There’s a big disconnect in organizational management. On the one hand, research, experience and common sense all point to a direct relationship between a company’s financial success and its commitment to management practices that treat people as assets. Yet, in spite of this evidence, trends in management practice are moving away from this approach. Why is common sense so remarkably uncommon when it comes to managing people? Why do companies habitually overlook readily-available opportunities to boost their financial performance?
This book critically examines the people management practices prevalent in many of today’s businesses. It argues that much of the conventional wisdom is actually tremendously destructive both to the employment relationship and to organizational performance. Drawing on research on numerous companies, industries, and countries, The Human Equation builds an irrefutable business case that the culture and capabilities that come from how firms manage their people provide real and enduring sources of competitive advantage. The book confronts:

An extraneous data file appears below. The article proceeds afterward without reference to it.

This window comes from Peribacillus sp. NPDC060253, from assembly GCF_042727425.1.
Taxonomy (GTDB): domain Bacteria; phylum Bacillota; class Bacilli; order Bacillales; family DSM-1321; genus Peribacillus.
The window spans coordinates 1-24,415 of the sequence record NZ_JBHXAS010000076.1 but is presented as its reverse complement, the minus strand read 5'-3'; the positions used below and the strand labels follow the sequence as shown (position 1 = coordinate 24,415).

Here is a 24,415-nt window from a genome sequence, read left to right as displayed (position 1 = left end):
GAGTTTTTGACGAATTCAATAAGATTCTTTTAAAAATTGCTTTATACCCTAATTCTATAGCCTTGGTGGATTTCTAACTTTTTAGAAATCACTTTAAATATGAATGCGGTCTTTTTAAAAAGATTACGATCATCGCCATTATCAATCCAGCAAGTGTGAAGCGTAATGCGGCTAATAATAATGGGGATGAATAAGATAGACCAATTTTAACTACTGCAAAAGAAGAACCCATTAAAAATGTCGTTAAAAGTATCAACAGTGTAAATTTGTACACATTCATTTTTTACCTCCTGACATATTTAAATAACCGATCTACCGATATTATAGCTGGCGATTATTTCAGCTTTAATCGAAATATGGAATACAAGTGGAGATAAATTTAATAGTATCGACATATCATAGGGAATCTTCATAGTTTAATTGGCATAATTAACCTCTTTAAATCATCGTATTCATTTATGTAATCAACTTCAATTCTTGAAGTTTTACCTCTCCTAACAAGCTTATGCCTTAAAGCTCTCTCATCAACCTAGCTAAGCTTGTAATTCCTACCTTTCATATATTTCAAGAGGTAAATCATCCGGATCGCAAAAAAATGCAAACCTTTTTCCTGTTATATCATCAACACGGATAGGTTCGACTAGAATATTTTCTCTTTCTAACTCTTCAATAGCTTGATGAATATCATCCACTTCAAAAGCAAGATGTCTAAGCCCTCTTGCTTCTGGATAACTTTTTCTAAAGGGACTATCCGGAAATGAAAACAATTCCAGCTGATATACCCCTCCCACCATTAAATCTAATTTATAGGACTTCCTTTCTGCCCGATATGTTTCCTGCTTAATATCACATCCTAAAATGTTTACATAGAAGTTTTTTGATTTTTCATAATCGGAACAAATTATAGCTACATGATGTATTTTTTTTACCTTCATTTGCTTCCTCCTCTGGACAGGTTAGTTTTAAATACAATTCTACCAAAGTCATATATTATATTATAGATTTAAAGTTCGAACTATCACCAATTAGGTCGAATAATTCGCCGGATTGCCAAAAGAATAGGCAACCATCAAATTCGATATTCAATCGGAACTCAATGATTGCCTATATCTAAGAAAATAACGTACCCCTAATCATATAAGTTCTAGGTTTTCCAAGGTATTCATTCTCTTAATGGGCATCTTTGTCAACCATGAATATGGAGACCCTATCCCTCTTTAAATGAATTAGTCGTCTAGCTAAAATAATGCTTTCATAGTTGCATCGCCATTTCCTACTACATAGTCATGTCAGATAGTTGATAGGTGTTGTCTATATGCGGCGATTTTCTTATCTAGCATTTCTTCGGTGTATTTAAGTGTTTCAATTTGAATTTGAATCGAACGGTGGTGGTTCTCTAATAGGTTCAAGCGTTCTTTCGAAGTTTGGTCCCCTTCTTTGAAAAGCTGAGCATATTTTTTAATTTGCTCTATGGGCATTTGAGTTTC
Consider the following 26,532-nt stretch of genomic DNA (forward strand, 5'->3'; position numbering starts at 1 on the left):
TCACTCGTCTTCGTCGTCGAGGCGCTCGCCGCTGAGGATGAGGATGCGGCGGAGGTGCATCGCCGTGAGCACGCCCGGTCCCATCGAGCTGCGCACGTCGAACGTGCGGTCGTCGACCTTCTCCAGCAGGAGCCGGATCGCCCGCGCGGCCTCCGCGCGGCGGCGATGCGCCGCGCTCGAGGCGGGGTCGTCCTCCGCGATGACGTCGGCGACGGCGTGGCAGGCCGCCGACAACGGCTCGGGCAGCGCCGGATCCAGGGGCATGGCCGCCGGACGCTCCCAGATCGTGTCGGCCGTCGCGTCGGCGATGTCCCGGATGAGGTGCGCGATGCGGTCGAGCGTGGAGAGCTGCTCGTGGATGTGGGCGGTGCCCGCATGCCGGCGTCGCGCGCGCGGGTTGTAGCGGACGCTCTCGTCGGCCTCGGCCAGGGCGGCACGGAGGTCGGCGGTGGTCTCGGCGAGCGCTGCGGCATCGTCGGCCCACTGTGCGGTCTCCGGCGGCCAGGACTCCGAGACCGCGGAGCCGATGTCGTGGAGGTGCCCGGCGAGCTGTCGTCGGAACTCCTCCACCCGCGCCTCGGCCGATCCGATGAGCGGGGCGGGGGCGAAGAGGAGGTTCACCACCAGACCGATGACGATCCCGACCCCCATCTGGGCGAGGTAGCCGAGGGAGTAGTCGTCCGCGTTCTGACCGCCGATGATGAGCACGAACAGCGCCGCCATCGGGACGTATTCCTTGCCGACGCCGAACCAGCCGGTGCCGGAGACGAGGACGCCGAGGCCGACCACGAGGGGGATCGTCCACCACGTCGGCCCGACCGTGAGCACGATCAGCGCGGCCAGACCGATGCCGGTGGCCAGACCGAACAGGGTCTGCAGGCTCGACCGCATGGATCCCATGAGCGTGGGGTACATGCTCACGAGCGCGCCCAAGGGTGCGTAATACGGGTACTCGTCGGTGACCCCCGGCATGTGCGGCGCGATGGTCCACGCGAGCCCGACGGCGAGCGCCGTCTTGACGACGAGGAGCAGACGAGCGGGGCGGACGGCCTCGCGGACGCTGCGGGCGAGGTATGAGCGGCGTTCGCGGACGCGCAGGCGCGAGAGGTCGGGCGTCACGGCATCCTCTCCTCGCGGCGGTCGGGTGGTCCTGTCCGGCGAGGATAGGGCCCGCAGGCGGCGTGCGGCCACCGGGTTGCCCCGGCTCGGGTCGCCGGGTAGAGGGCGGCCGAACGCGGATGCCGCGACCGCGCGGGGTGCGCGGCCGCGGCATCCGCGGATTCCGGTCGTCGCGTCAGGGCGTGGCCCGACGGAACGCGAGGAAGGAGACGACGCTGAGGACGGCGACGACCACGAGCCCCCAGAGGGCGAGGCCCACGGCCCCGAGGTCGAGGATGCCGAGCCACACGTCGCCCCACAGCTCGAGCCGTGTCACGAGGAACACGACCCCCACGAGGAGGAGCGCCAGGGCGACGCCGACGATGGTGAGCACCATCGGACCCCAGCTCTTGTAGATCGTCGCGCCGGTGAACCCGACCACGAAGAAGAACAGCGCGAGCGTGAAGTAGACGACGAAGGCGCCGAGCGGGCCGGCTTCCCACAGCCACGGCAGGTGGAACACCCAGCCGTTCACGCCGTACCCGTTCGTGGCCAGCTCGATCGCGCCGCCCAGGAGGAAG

- Troubling trends in compensation
- The destructive consequences of downsizing—and some alternatives
- The real economic effects of labor unions and the possibility of achieving positive labor-management relations
- The idea that the stock market is always right and competitive pressures will invariably cause companies to manage in an optimal fashion
- The possibility of a positive, effective role for public policy and regulation in making companies, and economies, more effective.